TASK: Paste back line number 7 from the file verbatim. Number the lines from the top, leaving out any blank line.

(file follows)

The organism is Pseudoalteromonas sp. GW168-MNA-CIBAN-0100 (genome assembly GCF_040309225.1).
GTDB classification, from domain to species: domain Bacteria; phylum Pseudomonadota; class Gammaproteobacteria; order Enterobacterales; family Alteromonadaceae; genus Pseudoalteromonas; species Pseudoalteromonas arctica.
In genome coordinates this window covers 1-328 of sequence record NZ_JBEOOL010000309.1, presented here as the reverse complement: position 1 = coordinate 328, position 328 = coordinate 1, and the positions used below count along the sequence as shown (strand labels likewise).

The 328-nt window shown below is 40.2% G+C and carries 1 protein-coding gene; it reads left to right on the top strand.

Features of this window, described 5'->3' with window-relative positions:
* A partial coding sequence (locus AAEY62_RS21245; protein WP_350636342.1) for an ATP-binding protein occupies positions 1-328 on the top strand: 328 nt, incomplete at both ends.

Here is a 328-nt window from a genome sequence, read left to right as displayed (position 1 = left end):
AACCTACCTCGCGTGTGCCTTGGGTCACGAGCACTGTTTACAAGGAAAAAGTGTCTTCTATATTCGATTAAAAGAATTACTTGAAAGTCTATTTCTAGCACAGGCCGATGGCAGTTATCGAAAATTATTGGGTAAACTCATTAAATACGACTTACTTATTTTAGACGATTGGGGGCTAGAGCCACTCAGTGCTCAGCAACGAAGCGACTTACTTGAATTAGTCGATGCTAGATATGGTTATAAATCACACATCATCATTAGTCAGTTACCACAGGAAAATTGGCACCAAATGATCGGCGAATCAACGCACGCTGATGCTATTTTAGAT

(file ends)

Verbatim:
Here is a 328-nt window from a genome sequence, read left to right as displayed (position 1 = left end):